A year after the World Health Organization first declared COVID-19 a pandemic, researchers are still working to understand the disease—and why some patients still experience symptoms months after being infected. According to a new study, many coronavirus "long-haulers" experienced only mild symptoms, or none at all, during the initial infection. The study analyzed the medical records of 1,407 people in California who tested positive but were never hospitalized. Researchers say there are likely many more undiagnosed cases of long COVID. "We know that some of the long-haul symptoms show up much later than two months," co-author Dr. Natalie Lambert tells the New York Times. "So there’s a potential for a wide range of long-haul symptoms that they’re not going to associate with COVID."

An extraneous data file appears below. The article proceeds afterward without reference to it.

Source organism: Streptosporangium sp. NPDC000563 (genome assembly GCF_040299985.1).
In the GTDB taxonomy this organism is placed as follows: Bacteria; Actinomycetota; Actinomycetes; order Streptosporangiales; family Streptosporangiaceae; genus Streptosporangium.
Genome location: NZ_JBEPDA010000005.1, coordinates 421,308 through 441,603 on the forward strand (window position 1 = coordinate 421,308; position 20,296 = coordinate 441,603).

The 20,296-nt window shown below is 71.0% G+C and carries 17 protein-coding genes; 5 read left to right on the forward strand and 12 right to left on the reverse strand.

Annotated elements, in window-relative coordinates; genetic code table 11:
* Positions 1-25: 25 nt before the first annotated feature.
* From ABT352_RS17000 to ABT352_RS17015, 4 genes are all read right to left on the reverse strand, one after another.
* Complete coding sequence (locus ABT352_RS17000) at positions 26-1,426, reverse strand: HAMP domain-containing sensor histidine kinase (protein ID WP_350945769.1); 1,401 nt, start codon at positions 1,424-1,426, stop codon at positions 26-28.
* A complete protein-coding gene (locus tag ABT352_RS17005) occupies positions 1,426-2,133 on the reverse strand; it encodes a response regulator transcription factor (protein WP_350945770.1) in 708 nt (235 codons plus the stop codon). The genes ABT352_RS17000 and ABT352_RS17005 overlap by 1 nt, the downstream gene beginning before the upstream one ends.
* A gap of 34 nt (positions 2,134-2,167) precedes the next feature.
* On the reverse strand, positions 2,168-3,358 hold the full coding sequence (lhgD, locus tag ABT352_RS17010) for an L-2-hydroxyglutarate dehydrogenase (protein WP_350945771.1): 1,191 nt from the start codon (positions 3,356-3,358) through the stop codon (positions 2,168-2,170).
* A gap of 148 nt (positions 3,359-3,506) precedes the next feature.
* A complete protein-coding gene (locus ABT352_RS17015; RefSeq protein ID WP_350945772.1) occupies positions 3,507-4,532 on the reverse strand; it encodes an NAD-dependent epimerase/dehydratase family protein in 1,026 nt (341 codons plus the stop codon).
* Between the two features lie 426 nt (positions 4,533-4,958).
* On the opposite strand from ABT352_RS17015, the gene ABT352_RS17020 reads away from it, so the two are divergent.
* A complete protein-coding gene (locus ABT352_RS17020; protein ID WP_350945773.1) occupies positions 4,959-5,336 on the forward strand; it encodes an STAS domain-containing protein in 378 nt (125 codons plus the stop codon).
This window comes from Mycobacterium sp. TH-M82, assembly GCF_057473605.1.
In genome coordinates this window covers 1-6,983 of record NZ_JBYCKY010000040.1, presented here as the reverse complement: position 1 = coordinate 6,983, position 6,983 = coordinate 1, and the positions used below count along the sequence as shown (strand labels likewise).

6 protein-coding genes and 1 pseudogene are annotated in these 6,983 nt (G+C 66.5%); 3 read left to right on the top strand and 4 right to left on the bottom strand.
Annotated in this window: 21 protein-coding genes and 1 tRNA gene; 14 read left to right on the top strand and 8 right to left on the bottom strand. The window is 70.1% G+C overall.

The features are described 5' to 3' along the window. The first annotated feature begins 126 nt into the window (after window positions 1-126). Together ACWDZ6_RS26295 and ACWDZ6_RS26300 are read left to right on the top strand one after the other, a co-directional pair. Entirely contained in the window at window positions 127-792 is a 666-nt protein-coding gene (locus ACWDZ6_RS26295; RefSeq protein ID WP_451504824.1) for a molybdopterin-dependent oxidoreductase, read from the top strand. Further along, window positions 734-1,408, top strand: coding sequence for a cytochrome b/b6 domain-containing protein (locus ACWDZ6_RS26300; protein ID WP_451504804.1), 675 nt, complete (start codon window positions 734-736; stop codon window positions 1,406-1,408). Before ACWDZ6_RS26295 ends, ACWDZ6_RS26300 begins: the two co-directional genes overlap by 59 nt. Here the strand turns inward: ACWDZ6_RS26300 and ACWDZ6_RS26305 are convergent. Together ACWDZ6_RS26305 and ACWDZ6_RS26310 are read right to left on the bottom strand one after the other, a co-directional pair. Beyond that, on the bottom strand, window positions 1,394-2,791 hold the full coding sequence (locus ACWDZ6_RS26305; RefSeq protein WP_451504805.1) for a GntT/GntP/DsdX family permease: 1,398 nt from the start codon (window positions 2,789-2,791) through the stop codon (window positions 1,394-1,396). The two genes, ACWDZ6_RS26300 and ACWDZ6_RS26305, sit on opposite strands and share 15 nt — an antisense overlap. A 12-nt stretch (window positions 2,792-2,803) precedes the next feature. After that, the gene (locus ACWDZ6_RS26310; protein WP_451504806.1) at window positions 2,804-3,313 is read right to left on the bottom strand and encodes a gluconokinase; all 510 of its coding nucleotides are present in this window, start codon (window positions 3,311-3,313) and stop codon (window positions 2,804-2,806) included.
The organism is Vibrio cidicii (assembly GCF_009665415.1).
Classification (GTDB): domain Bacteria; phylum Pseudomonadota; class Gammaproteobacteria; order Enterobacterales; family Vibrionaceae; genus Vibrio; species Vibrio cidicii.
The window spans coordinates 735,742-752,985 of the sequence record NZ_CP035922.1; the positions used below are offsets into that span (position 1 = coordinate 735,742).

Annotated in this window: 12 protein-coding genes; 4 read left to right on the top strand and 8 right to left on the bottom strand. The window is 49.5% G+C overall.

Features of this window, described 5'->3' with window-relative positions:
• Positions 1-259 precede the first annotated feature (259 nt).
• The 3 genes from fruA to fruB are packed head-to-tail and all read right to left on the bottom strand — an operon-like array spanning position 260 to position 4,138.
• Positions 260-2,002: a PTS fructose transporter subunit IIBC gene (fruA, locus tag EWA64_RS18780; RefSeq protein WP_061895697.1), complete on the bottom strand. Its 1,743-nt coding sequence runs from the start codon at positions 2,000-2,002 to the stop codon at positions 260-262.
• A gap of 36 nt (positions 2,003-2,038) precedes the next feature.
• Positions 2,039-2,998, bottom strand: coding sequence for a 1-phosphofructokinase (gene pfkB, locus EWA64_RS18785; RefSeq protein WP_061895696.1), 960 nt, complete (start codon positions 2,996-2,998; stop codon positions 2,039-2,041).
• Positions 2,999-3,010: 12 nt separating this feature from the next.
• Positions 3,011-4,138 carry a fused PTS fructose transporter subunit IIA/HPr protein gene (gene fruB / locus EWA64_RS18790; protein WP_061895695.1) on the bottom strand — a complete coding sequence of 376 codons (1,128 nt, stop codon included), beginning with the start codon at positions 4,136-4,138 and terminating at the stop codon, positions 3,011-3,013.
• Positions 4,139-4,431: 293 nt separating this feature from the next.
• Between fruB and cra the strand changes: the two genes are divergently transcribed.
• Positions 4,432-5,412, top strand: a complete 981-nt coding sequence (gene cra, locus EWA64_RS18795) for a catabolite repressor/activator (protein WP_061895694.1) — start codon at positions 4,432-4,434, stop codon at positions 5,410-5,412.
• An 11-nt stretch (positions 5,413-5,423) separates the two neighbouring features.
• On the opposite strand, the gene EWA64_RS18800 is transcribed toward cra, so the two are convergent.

The study found that just over a quarter of patients, 59% of them women, reported symptoms more than 60 days after infection. Lambert also surveyed more than 5,000 people contacted through the Survivor Corps website for long-haulers, NBC News reports. She says that while more research is needed, early findings suggest that symptoms initially come in waves, with fever, chills, and gastrointestinal symptoms coming in the early stages, as with non-long haul patients, followed by heart and blood pressure issues about 15 days in, and symptoms like mouth sores and "COVID toes" arriving a week after that. After 60 days, researchers say, symptoms including coughs, muscle pain, headaches, and elevated heart rates arrive in clusters that can change from day to day. The study didn't look at "brain fog," which doctors say is also a common long-haul symptom. (Read more coronavirus stories.)